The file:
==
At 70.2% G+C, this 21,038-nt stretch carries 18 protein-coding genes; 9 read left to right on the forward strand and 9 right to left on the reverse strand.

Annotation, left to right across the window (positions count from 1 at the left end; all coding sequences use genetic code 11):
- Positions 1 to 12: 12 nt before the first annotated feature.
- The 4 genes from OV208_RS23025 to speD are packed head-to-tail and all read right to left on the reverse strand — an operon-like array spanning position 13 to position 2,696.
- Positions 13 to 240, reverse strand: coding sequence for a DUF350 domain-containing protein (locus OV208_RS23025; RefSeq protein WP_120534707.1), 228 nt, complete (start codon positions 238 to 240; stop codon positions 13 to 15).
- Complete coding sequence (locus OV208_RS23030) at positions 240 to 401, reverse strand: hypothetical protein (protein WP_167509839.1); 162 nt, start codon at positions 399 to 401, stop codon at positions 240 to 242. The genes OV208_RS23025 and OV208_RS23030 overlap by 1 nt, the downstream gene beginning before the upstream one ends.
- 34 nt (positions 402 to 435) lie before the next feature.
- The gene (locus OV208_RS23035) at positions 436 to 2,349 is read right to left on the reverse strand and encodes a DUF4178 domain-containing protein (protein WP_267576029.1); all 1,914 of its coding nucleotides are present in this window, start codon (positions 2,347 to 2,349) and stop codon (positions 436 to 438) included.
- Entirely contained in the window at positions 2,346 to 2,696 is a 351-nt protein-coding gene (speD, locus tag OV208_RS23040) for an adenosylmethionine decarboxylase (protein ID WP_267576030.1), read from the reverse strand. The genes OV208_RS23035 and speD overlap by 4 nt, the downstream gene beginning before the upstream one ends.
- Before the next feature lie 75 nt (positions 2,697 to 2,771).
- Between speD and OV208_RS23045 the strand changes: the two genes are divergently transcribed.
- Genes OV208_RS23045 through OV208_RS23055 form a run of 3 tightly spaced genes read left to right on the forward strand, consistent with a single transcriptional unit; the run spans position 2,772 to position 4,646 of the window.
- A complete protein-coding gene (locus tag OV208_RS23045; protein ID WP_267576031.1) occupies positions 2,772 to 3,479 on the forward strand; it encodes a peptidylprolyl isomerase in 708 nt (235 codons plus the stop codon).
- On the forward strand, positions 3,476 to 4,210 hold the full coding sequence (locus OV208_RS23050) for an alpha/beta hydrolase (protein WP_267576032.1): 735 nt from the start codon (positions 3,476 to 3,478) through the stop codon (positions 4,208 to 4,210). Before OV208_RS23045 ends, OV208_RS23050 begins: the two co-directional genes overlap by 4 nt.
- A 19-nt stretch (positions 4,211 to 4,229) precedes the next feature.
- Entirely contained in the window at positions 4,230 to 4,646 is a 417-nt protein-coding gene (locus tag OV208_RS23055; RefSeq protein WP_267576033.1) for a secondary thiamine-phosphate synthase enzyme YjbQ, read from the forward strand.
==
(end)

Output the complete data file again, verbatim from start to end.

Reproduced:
At 70.2% G+C, this 21,038-nt stretch carries 18 protein-coding genes; 9 read left to right on the forward strand and 9 right to left on the reverse strand.

Annotation, left to right across the window (positions count from 1 at the left end; all coding sequences use genetic code 11):
- Positions 1 to 12: 12 nt before the first annotated feature.
- The 4 genes from OV208_RS23025 to speD are packed head-to-tail and all read right to left on the reverse strand — an operon-like array spanning position 13 to position 2,696.
- Positions 13 to 240, reverse strand: coding sequence for a DUF350 domain-containing protein (locus OV208_RS23025; RefSeq protein WP_120534707.1), 228 nt, complete (start codon positions 238 to 240; stop codon positions 13 to 15).
- Complete coding sequence (locus OV208_RS23030) at positions 240 to 401, reverse strand: hypothetical protein (protein WP_167509839.1); 162 nt, start codon at positions 399 to 401, stop codon at positions 240 to 242. The genes OV208_RS23025 and OV208_RS23030 overlap by 1 nt, the downstream gene beginning before the upstream one ends.
- 34 nt (positions 402 to 435) lie before the next feature.
- The gene (locus OV208_RS23035) at positions 436 to 2,349 is read right to left on the reverse strand and encodes a DUF4178 domain-containing protein (protein WP_267576029.1); all 1,914 of its coding nucleotides are present in this window, start codon (positions 2,347 to 2,349) and stop codon (positions 436 to 438) included.
- Entirely contained in the window at positions 2,346 to 2,696 is a 351-nt protein-coding gene (speD, locus tag OV208_RS23040) for an adenosylmethionine decarboxylase (protein ID WP_267576030.1), read from the reverse strand. The genes OV208_RS23035 and speD overlap by 4 nt, the downstream gene beginning before the upstream one ends.
- Before the next feature lie 75 nt (positions 2,697 to 2,771).
- Between speD and OV208_RS23045 the strand changes: the two genes are divergently transcribed.
- Genes OV208_RS23045 through OV208_RS23055 form a run of 3 tightly spaced genes read left to right on the forward strand, consistent with a single transcriptional unit; the run spans position 2,772 to position 4,646 of the window.
- A complete protein-coding gene (locus tag OV208_RS23045; protein ID WP_267576031.1) occupies positions 2,772 to 3,479 on the forward strand; it encodes a peptidylprolyl isomerase in 708 nt (235 codons plus the stop codon).
- On the forward strand, positions 3,476 to 4,210 hold the full coding sequence (locus OV208_RS23050) for an alpha/beta hydrolase (protein WP_267576032.1): 735 nt from the start codon (positions 3,476 to 3,478) through the stop codon (positions 4,208 to 4,210). Before OV208_RS23045 ends, OV208_RS23050 begins: the two co-directional genes overlap by 4 nt.
- A 19-nt stretch (positions 4,211 to 4,229) precedes the next feature.
- Entirely contained in the window at positions 4,230 to 4,646 is a 417-nt protein-coding gene (locus tag OV208_RS23055; RefSeq protein WP_267576033.1) for a secondary thiamine-phosphate synthase enzyme YjbQ, read from the forward strand.